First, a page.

Studios win battle over copying DVDs

RealNetworks to stop selling software; will pay MPAA legal fees

Hollywood has ended its legal battle against RealNetworks after the company was ordered by a U.S. District Court judge to stop selling its RealDVD software because it violates copyright law.

The court’s permanent injunction against the sale of the DVD-copying software wraps up a case that began in 2008.

At the time, the Motion Picture Assn. of America filed a lawsuit to stop the sale of RealDVD, which enables users to copy and store films to a hard drive. RealNetworks had argued that consumers had the right to backup their DVDs, just as they have a right to make copies of their songs for personal use, and was offering a way for them to do that.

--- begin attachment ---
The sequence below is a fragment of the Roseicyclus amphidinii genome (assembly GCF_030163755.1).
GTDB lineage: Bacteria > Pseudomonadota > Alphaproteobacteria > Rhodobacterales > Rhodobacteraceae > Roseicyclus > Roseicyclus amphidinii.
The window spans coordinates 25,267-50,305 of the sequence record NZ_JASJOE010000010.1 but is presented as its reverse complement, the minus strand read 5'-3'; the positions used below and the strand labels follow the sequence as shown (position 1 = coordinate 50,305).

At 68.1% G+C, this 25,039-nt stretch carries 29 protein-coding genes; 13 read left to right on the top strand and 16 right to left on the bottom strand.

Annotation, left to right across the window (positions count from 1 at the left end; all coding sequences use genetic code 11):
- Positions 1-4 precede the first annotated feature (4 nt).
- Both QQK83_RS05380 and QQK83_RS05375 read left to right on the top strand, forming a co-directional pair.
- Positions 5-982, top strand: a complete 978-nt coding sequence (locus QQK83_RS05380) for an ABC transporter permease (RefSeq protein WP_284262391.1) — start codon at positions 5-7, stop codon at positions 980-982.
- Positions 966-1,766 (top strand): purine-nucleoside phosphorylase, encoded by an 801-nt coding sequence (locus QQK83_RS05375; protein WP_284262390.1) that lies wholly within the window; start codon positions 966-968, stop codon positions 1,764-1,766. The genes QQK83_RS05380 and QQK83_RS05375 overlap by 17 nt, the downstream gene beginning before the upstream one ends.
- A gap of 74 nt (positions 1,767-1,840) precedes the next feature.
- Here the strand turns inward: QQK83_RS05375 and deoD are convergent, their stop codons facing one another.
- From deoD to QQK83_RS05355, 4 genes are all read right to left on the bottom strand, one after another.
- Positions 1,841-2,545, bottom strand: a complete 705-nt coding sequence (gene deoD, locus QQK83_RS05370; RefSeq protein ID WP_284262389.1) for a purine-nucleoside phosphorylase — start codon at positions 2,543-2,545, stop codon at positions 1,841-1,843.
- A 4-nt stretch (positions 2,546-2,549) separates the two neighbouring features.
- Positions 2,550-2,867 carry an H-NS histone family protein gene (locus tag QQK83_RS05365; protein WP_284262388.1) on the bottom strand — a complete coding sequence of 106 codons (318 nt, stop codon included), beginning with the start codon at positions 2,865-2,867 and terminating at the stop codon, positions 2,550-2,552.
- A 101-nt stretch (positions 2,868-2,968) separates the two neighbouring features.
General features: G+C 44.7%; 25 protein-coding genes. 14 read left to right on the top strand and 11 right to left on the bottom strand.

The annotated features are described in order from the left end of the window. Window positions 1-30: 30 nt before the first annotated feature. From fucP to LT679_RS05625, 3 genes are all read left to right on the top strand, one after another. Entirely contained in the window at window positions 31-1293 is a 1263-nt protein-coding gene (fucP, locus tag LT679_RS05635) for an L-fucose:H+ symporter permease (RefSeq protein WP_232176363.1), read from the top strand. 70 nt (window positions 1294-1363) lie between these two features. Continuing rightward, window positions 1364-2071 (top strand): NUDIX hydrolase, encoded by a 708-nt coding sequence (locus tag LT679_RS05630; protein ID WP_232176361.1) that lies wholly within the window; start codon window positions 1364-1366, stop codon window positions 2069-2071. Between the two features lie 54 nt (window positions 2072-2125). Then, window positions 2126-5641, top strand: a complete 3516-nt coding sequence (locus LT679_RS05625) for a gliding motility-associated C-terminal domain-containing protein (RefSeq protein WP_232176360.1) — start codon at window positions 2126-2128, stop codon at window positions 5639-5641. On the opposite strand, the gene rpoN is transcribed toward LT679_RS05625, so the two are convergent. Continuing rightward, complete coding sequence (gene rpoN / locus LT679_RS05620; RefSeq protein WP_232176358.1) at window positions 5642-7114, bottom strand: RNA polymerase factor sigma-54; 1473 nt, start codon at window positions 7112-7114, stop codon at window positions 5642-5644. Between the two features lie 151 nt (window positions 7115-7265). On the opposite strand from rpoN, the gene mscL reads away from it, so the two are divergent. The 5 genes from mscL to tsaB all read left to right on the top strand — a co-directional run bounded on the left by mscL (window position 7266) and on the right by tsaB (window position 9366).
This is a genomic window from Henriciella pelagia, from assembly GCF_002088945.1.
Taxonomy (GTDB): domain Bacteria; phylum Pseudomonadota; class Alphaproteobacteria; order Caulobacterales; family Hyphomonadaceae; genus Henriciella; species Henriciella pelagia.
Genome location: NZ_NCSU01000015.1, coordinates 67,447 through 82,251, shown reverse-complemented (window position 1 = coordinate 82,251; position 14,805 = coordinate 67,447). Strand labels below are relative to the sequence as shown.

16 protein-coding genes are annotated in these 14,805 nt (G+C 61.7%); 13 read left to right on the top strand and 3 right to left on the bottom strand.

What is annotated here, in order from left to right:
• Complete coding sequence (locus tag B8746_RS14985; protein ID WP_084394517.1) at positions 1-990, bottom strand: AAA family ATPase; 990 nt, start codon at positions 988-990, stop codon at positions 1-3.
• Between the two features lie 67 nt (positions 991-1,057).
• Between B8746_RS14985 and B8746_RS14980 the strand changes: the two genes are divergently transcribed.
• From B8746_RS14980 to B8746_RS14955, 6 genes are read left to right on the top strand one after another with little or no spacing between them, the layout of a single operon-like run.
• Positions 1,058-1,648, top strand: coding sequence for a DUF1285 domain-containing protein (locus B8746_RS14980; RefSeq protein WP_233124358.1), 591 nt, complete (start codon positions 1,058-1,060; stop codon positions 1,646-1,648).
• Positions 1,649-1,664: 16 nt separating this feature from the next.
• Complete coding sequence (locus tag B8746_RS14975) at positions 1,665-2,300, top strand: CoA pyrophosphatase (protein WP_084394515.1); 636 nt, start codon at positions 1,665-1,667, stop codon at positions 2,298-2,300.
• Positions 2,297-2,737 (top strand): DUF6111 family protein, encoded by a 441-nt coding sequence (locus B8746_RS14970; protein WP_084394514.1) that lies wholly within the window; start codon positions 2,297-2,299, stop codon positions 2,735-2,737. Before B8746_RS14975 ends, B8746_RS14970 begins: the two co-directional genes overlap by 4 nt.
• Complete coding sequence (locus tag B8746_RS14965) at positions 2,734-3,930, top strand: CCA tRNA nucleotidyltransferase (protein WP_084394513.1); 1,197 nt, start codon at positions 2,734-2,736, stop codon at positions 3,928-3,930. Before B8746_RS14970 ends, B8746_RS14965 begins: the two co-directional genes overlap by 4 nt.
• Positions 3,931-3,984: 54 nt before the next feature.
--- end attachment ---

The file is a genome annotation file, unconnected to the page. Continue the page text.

RealNetworks, which makes the RealPlayer and RealAudio software and co-owns the Rhapsody music service, also will pay the studios $4.5 million to reimburse legal fees as part of a settlement with the MPAA, which was repping the major studios in the case.

“We are gratified by the successful conclusion of this important matter,” said MPAA general counsel Daniel Mandil. “Judge Patel’s rulings and this settlement affirm what we have said from the very start of this litigation: It is illegal to bypass the copyright protections built into DVDs designed to protect movies against theft.”

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